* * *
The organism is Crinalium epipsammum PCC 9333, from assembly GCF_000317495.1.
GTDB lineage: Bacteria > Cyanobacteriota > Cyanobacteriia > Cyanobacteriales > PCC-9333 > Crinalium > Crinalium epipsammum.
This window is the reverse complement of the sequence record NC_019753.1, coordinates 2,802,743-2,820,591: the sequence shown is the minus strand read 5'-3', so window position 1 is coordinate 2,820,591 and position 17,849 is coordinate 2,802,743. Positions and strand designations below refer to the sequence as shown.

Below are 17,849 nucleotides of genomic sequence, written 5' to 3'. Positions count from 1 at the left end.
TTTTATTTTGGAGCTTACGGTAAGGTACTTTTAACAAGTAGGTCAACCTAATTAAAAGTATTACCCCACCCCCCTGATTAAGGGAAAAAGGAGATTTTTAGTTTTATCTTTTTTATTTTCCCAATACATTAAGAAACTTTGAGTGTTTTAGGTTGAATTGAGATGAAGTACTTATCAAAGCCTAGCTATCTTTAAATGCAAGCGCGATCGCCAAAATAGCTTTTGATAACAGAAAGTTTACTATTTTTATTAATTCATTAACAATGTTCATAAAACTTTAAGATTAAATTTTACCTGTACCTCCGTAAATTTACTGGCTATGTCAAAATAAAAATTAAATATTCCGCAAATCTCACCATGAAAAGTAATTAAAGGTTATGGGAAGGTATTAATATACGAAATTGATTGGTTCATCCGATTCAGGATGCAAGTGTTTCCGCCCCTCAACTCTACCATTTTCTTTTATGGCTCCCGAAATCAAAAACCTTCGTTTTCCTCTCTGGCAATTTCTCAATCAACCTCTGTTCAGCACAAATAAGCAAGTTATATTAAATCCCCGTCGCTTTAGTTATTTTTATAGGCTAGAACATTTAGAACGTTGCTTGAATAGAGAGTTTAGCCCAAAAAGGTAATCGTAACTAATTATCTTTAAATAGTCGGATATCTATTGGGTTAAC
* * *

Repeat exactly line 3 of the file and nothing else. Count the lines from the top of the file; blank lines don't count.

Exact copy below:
This window is the reverse complement of the sequence record NC_019753.1, coordinates 2,802,743-2,820,591: the sequence shown is the minus strand read 5'-3', so window position 1 is coordinate 2,820,591 and position 17,849 is coordinate 2,802,743. Positions and strand designations below refer to the sequence as shown.